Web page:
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Antigone and Abraham

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Abraham and Antigone: Facing Superior Orders
Abraham from the Bible and Antigone from Sophocle’s tragedy Antigone share a very similar dilemma: both characters receive higher orders that would hurt their family members. Abraham receives the command from God to kill his only son as a sacrifice while Antigone is under the state’s decree that forbids her brother the honor of burial. Under the comparable situation, the two characters exhibit different responses: one decides to kill his son under command without hesitation, but the other is willing to defy the law for the sake of her brother. Abraham’s unquestioning attitude towards God’s inhumane order is startling and throws the credibility of his character into question. On the other hand, Antigone’s insistence of respect for her family, regardless of the city’s laws, makes her appear to be a more believable and relatable person. However, Antigone’s motivations to bury her brother also stems from her obedience towards the laws of her gods. Abraham and Antigone thus share the same absolute obedience towards divine authority, but Antigone’s will to also fight for her family’s dignity and honor differentiates her from Abraham as a more believable character.
Abraham’s character seems unbelievable because he is willing to kill his own son without questioning and hesitation solely because God asks him to. In Genesis chapter 22, God commands Abraham to take Isaac, Abraham’s only son, to the land of Moriah and offer him as a sacrifice to God. Hearing this supposedly shocking and inhumane order, Abraham does not question God at all. He appears to suffer neither mental disturbance nor sorrow of losing his only son; he simply accepts the order with unexplainable ease. Isaac was born when Abraham was one hundred years old, and Abraham’s wife, Sarah, was ninety years old. One would expect that Abraham cherishes and loves his late born baby, an assumption that is supported when God commands Abraham to take “[his] only son, whom [he] loves” to the mountain for sacrifice (Gen 22:2). If Abraham truly loves Isaac, a human response would express more emotion - sorrow, anger, fear, or shock - when God tries to rip his beloved boy from him. Yet Abraham reveals no emotions, instead he simply packs for the trip and takes Isaac along with two of his young men to the mountain that God has shown him. Even at the mountain, Abraham seems shockingly stoic about the imminent death of his son. Without warning Isaac of the order, Abraham builds an altar for God and binds Isaac on top of it. If Abraham were a typical father, he would not have committed such an inhumane action against his son - at least not without some kind of visible emotional response. Even if he were forced to do so under a divine authority, one would expect Abraham to show some sorrow before he has to kill his own son. But Abraham raises his knife seemingly without any hesitation or remorse. He surprisingly just accepts God’s superior order, even though the command appears totally inhumane and cruel. Abraham’s absolute obedience towards God makes him a less believable character because he shows no human affection towards his own son. In chapter 22 Abraham functions like a cold robot that simply follows orders, lacking any human emotions that would be expected with the action of killing one’s own son. Thus Abraham is not a strongly believable character because he seems to lack a typical emotional response to a cruel situation.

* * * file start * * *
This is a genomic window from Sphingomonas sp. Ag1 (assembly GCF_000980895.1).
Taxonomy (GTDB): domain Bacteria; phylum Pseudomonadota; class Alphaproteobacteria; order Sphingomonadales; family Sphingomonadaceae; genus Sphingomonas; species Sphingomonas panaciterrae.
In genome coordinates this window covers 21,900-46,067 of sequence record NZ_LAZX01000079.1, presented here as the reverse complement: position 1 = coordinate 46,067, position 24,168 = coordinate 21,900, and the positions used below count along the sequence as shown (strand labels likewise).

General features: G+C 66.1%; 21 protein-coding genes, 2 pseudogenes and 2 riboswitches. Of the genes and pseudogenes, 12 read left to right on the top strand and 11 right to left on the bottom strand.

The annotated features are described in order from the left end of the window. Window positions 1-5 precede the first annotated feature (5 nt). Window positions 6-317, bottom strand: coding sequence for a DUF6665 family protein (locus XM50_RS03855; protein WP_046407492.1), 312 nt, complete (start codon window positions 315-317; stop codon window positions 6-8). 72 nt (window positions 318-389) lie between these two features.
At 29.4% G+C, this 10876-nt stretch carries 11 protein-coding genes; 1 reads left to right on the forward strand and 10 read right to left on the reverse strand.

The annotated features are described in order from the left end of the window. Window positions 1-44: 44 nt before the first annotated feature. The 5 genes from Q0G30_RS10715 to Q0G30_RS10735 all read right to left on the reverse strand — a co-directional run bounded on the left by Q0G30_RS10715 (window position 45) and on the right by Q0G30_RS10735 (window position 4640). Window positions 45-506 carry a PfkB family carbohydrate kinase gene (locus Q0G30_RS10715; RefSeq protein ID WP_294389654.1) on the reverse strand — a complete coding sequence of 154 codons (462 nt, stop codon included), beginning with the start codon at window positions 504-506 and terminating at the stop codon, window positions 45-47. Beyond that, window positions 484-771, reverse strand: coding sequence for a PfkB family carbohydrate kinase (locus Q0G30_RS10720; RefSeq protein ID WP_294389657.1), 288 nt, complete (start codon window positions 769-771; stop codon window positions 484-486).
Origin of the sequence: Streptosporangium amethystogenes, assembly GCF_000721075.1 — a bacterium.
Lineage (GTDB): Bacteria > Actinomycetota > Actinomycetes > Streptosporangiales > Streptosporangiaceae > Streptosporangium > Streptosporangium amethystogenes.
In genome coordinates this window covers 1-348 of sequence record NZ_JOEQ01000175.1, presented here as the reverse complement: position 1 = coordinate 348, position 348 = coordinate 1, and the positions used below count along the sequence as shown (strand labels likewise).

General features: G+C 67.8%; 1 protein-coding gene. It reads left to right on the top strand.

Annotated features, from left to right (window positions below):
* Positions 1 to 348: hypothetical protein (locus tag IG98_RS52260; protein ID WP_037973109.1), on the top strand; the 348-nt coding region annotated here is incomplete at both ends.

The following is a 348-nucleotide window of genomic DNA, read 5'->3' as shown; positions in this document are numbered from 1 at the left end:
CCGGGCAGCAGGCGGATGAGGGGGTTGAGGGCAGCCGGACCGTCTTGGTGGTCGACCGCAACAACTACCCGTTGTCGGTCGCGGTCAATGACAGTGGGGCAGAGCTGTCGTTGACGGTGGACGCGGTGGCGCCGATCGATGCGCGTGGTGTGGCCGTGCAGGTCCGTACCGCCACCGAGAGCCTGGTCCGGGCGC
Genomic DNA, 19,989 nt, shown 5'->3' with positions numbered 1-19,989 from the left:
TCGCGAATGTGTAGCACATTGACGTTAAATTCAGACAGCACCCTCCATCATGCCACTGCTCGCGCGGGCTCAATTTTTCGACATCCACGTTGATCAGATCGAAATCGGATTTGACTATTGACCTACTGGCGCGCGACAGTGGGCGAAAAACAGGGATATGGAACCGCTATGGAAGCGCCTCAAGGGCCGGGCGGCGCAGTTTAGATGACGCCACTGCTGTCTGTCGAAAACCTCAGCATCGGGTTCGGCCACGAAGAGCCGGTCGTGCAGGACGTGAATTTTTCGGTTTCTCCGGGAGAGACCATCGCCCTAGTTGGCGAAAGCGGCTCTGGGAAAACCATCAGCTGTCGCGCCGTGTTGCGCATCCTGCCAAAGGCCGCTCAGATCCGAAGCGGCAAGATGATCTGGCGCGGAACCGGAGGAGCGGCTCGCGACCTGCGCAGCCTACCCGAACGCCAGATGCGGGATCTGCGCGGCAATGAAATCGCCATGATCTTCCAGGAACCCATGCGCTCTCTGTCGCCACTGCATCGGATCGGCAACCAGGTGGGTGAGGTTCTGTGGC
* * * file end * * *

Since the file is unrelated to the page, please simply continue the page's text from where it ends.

Some may justify Abraham’s cold-bloodedness by suggesting that he has faith that God would not kill Isaac. When Abraham leaves for the mountain, he tells the two young men who stay behind that “we will come back to you”, even though the command dictates that he should kill Isaac on the mountain (Gen 22:5). Perhaps Abraham’s stoic attitude derives from his belief that God will work out an alternative plan. Yet Abraham’s blind faith does not justify his stone-hearted actions. When God gives Abraham the cruel order, Abraham does not even try to negotiate for Isaac’s life. Ironically, just a few chapters prior, Abraham petitions for the citizens of Sodom because God attempts to wipe out the city due to the outcry of great sin. When Abraham knows God’s plan, he does not simply accept God’s will in the same manner he accepts the order of Isaac’s death. In contrast, Abraham tries to talk God down by proposing that a small portion of righteous people still reside in Sodom who should not deserve the same fate as the wicked people. Because of Abraham’s effort, two angels visited Sodom and saved Lot’s family from God’s punishment. The petition with God indicates that Abraham is not a man who merely obeys the will of God. He also has morality that can oppose God’s will. However, Abraham’s morality seems very incoherent, as he petitions for a city of strangers but not his own kin. Normally, people value their families more than strangers because of the close bonds created within families, yet Abraham seems to manifest the exact opposite values. His efforts to protect innocent strangers and his relative nonchalance of killing his own son, despite the fact that Isaac is also an innocent, make Abraham an extremely contradictory and incoherent character. Abraham seems unrealistic because of his lack of emotions towards the sacrifice of his innocent son. And his action cannot be justified by his absolute obedience towards God’s will since he tries to help the righteous people of Sodom through a negotiation with God. Abraham’s willingness to petition for strangers but not for his only “loved” son further undermines his believability. In order for Abraham to be more believable he needs to respond in a way that people understand so readers may empathize with him.